When it comes to automotive design, are you a modernist or a folk singer?

(How many folk singers does it take to screw in a light bulb? Four. One to screw in the light bulb. Three to sing about how much better was the old light bulb.)

Like most people, you’re probably a bit of both. So designers are constantly trying to walk that line between imagining a fresh look, but one that also embodies traditions that everybody loves and expects.

The automaker that had the hardest time walking this line of late has been Jaguar. Until quite recently, its designs didn’t stray much from those first envisioned by its founder, William Lyons.

Now take a look at the just-revealed all-new XJ sedan. I’m not sure most people would instantly recognize this new XJ sedan as a “Jaguar.”

But Jaguar had to make this move. It could no longer afford to be only curators of old-world charm.

I think the best scenario for redesigning a nameplate: You notice a car parked car in the distance — something new and exciting. You don’t know what it is, but you like it. As you get closer, say 10 paces, you wonder if it could be the new “Wasfinger?” When you get right up to it, and before you see any badges, you know for sure it’s the new Wasfinger. You really liked the old Wasfinger, but this one’s even better.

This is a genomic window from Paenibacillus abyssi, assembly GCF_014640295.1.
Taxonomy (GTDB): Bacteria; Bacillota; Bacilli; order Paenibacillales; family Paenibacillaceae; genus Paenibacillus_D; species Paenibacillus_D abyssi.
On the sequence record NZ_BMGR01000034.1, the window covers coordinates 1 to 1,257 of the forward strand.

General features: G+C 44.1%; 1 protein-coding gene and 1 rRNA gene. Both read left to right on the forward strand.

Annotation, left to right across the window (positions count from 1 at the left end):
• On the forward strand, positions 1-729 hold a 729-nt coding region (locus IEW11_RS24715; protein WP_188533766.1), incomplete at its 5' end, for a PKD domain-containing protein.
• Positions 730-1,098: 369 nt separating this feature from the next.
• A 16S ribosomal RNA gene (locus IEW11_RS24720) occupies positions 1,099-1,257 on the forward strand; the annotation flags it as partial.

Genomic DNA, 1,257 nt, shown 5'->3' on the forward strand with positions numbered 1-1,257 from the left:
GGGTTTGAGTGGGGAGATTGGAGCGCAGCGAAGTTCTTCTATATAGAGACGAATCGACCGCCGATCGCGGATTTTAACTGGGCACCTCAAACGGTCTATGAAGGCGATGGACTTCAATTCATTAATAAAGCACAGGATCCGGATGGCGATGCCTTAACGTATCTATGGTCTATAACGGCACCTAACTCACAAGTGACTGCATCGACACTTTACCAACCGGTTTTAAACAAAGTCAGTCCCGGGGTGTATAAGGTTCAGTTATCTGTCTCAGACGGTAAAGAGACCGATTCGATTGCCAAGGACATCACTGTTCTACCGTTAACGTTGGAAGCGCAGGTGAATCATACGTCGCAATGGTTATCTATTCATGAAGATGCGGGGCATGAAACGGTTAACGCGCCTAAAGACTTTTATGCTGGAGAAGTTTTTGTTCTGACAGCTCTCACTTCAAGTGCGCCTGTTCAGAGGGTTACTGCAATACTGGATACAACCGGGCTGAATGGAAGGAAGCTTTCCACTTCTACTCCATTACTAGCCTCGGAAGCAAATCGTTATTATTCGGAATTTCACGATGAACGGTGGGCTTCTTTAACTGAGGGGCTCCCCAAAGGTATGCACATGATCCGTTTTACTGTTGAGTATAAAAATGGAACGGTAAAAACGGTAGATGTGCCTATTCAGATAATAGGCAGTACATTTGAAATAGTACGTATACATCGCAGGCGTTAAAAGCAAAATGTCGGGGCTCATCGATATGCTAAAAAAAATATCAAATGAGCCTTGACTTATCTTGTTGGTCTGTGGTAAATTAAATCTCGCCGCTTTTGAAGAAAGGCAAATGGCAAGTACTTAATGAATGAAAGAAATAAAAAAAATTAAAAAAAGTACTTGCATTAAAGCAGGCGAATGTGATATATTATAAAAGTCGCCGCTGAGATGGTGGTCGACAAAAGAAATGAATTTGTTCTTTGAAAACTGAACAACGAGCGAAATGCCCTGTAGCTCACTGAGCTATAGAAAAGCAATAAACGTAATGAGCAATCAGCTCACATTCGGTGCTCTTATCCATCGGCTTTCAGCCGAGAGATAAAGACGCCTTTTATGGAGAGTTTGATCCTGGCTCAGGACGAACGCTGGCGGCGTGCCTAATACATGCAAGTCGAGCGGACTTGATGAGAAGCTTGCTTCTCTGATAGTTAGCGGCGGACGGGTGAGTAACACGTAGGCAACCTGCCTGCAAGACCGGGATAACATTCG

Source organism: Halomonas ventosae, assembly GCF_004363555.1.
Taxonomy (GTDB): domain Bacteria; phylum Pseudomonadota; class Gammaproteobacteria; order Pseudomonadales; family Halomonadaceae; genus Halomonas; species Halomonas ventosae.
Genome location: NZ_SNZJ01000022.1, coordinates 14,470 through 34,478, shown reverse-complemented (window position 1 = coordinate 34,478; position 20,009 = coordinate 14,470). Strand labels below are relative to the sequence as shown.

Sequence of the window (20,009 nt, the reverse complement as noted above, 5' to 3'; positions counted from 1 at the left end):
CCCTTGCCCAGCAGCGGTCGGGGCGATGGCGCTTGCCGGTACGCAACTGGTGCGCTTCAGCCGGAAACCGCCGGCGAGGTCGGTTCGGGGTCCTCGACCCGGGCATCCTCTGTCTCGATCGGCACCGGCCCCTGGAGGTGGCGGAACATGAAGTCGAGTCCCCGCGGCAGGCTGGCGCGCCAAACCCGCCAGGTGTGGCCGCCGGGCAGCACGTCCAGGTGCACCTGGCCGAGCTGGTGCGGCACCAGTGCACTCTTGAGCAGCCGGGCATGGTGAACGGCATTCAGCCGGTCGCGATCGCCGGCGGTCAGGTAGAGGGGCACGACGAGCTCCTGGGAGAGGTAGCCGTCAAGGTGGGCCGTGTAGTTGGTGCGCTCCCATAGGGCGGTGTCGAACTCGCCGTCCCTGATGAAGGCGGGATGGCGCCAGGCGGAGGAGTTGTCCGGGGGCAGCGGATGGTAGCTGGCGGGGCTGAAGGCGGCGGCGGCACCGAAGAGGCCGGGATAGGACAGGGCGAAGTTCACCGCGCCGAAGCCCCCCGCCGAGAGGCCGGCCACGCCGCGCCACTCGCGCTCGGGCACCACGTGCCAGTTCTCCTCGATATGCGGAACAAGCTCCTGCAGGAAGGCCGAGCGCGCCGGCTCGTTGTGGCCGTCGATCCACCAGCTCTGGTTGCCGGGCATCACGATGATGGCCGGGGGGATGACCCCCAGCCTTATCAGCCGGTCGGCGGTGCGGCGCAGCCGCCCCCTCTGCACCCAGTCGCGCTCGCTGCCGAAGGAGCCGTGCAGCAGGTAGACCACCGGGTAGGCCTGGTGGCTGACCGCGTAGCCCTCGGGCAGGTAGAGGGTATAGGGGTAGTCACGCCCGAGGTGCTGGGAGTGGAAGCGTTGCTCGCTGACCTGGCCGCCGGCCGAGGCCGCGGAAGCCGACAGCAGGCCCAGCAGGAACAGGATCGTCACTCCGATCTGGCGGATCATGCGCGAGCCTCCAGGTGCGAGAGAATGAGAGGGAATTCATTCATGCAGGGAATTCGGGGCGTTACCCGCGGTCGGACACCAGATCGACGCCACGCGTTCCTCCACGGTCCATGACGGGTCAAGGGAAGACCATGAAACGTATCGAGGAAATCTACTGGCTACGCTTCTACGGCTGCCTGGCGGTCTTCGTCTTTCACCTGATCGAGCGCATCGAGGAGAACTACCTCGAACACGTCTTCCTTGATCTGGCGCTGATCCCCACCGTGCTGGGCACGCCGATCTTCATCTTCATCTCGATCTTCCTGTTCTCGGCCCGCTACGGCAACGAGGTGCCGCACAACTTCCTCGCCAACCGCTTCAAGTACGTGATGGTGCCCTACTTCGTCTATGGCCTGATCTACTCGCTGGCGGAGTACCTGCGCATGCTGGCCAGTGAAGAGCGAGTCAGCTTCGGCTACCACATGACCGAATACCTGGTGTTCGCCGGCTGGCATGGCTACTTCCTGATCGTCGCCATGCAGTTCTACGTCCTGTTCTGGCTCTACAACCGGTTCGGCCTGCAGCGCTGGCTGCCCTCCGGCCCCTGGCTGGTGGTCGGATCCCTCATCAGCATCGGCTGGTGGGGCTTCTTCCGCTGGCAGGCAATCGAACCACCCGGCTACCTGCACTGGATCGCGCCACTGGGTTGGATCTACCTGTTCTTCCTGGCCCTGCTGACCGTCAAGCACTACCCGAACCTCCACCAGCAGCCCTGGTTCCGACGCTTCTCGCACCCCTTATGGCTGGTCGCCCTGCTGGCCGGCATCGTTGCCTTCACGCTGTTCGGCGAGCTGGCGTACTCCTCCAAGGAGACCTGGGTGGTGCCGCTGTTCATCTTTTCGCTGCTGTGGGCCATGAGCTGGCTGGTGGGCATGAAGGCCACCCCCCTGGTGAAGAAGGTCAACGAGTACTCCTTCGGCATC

You can definitely say Cadillac has been successful in reinventing itself in an all-new, modern idiom. The rear section of the CTS, for example, with its vertical tail lamps and creased fender line, is all at once good looking, modern, and reminiscent of Cadillac tail fins of the 1950s.

I also like Lincoln’s new design direction. It’s distinctive and substantial and very American, and not too overpowering with heritage cues. You have to use cues sparingly, like perfume.

I think that was the problem with Pontiac design — too much reliance on cues, like red interior lights, body cladding, and that split front grille, and not much else. Whew!

Finally, I think it doesn’t matter how much retro you pile into a car design, as long as the bones are good. All good auto design seems to be characterized by only a few crucial elements: proportion; form following function; an aerodynamic look, and wheels that are pushed to the corners of the body and that fill up the wheel arches.

On the latter point, I once asked hot-rod legend, Chip Foose, if there was anything that didn’t look better with bigger wheels and a slightly lowered body.

He thought for a few seconds, then said, “I dunno, maybe a house.”

– Michael Goetz has been writing about cars and editing automotive publications for over 20 years. He lives in Toronto with his family and a neglected 1967 Jaguar E-type.

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